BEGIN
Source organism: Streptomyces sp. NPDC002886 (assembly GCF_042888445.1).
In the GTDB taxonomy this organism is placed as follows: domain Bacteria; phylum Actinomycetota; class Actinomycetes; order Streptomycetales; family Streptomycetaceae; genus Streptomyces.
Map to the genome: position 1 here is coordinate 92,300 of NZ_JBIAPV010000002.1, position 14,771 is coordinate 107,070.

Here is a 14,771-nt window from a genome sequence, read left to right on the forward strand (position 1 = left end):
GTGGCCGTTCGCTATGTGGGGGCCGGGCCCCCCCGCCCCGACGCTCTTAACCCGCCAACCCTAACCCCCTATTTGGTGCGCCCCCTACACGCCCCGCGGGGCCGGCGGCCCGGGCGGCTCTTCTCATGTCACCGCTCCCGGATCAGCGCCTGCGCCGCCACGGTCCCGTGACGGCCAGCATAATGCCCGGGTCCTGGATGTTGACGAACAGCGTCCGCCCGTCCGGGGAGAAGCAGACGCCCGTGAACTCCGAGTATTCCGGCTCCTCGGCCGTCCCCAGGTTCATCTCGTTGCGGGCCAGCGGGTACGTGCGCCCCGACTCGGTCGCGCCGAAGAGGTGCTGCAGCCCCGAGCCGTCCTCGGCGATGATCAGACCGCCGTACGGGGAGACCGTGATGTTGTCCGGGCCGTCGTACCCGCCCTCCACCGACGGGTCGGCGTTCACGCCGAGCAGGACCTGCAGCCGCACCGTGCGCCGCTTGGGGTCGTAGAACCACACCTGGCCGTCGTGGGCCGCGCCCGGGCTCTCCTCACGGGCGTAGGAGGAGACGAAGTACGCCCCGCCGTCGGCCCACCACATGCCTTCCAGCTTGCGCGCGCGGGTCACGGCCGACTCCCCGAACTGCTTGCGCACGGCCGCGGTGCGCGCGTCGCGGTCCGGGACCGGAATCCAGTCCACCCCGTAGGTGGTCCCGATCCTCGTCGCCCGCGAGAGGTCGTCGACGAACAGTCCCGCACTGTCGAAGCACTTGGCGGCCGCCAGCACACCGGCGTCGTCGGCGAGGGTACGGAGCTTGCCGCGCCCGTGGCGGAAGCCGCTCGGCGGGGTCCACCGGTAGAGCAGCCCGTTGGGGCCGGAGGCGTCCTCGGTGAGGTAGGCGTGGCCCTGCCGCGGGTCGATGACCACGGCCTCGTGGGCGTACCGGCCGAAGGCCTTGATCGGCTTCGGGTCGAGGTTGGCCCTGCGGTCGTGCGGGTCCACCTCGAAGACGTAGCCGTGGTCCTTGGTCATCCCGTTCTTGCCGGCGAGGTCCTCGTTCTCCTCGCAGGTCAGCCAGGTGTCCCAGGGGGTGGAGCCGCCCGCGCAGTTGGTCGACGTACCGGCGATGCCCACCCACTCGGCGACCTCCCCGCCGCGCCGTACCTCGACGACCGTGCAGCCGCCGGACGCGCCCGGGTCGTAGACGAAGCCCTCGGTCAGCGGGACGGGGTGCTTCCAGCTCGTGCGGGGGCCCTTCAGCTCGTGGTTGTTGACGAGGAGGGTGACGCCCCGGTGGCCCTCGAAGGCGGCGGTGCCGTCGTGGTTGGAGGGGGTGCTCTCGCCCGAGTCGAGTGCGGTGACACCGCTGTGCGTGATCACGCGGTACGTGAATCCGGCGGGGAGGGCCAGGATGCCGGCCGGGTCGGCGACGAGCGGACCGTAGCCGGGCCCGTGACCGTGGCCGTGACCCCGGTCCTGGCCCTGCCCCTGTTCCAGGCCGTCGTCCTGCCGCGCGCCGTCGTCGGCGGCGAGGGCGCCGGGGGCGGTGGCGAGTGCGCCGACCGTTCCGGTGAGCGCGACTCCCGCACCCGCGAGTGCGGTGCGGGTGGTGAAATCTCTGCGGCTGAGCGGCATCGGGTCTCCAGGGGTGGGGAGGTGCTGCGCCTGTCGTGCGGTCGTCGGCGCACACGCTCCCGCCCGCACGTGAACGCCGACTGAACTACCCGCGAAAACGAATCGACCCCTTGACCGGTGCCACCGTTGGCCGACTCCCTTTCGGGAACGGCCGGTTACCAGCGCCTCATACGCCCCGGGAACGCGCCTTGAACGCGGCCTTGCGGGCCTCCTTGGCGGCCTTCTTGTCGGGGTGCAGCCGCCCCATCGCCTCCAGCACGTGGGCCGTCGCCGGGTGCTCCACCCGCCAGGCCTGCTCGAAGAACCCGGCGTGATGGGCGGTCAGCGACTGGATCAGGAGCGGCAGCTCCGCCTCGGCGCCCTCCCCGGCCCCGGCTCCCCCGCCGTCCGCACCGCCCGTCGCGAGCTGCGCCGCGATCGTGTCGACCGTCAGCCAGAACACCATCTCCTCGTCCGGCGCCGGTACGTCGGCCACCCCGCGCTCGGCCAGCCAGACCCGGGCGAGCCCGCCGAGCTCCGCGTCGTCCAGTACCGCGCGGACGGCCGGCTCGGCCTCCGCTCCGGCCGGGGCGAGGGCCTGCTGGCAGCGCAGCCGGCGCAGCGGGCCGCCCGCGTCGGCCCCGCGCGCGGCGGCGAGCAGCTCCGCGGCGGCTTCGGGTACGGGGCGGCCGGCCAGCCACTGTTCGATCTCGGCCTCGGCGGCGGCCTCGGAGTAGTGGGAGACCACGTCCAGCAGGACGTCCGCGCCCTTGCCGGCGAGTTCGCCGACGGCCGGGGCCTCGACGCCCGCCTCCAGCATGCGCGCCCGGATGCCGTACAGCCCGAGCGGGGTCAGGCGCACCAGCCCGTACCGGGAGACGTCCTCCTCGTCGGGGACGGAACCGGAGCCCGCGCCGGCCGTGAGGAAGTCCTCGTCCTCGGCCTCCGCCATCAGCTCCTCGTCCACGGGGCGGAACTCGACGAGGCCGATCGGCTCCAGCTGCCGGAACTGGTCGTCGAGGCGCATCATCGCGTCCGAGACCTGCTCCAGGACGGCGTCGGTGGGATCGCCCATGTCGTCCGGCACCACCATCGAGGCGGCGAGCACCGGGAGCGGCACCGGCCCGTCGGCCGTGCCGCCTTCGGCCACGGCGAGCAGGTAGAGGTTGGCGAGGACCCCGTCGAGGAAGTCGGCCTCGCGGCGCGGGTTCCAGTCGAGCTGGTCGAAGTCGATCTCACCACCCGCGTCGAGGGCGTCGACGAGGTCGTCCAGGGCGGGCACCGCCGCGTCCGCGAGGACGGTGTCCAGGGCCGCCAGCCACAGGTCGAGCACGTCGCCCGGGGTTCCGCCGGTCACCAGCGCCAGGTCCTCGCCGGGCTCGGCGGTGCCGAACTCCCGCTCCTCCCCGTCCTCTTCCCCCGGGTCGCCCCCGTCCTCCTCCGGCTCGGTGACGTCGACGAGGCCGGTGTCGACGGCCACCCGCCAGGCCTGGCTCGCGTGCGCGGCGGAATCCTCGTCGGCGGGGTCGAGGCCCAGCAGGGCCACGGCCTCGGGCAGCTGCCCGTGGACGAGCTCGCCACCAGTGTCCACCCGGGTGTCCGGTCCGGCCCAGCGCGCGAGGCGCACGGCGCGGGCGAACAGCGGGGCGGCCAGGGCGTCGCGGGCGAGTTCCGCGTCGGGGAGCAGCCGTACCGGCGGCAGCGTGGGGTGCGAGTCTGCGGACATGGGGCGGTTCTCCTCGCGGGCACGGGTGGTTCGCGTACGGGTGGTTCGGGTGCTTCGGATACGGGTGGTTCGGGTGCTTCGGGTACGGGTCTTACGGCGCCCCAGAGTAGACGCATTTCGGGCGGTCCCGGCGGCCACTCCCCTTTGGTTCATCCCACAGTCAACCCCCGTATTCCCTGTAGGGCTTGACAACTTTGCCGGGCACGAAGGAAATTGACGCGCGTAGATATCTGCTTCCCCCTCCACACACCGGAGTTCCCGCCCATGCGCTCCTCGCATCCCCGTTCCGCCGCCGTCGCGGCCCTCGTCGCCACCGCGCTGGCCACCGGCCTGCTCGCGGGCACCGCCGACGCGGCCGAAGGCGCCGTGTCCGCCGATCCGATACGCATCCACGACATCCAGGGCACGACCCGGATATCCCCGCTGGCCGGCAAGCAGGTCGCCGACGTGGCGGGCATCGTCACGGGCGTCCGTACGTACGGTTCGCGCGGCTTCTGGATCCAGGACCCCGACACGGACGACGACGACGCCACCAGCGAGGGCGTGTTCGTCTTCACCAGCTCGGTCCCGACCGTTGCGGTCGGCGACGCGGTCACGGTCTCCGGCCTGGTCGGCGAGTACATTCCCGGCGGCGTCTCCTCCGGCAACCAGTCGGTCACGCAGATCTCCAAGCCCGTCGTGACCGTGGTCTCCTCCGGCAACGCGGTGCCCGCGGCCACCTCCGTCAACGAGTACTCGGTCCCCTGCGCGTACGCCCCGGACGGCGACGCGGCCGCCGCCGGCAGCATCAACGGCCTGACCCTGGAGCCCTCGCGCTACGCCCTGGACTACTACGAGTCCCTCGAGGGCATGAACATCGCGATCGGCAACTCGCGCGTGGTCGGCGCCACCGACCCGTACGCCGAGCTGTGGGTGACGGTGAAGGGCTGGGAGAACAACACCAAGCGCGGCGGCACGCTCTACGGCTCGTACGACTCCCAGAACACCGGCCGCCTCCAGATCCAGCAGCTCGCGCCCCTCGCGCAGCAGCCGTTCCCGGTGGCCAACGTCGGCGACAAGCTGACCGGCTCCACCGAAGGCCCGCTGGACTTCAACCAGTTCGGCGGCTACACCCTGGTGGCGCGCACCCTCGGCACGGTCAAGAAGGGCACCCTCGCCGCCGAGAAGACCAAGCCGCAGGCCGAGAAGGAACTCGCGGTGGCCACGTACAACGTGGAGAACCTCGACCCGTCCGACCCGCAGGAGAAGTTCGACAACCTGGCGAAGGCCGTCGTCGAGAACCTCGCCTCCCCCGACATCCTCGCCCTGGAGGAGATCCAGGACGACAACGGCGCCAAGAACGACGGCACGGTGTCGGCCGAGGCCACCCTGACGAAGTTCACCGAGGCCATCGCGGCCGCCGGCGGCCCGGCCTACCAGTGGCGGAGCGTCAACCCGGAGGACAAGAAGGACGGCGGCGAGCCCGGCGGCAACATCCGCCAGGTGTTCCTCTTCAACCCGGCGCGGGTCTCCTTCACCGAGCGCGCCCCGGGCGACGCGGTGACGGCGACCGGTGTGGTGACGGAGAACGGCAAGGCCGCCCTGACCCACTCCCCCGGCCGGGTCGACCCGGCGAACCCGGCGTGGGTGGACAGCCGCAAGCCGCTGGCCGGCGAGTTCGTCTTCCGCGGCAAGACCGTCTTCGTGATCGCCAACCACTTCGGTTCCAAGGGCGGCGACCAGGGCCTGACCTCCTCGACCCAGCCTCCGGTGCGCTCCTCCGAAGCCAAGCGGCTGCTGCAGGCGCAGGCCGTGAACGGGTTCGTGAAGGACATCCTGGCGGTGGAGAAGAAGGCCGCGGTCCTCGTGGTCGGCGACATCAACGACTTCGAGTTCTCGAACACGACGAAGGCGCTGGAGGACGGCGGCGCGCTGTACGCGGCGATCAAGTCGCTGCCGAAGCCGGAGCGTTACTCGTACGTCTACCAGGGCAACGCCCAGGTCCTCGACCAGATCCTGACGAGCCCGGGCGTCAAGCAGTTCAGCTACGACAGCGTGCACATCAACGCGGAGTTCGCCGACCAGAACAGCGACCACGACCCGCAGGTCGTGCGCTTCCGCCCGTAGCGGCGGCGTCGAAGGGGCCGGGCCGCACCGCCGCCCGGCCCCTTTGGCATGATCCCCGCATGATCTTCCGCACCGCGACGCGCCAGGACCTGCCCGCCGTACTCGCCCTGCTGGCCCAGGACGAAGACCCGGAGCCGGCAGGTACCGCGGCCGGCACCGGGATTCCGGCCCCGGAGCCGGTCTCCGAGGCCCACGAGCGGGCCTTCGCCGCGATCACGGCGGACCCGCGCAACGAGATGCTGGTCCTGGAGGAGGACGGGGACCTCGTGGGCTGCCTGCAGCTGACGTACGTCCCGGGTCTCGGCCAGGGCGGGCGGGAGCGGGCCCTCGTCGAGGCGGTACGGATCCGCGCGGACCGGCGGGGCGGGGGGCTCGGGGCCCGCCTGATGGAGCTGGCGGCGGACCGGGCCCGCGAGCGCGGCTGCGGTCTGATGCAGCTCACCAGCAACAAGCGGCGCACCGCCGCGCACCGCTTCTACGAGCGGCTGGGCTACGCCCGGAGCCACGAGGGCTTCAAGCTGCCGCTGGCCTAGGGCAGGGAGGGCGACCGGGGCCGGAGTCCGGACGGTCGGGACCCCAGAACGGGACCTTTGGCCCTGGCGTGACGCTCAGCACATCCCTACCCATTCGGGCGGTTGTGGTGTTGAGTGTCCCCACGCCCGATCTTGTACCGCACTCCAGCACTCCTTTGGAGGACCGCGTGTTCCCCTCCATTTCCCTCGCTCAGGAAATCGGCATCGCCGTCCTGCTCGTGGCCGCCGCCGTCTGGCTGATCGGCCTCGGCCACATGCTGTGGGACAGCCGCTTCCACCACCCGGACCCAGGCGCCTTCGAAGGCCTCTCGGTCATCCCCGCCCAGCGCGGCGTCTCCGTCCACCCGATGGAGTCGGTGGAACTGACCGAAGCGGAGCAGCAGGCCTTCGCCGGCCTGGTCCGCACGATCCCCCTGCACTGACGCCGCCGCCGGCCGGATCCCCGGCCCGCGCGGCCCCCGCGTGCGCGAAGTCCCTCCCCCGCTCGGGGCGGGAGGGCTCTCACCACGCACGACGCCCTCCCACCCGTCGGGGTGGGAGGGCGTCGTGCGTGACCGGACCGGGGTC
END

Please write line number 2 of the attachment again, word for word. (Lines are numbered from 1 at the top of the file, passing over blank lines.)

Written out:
In the GTDB taxonomy this organism is placed as follows: domain Bacteria; phylum Actinomycetota; class Actinomycetes; order Streptomycetales; family Streptomycetaceae; genus Streptomyces.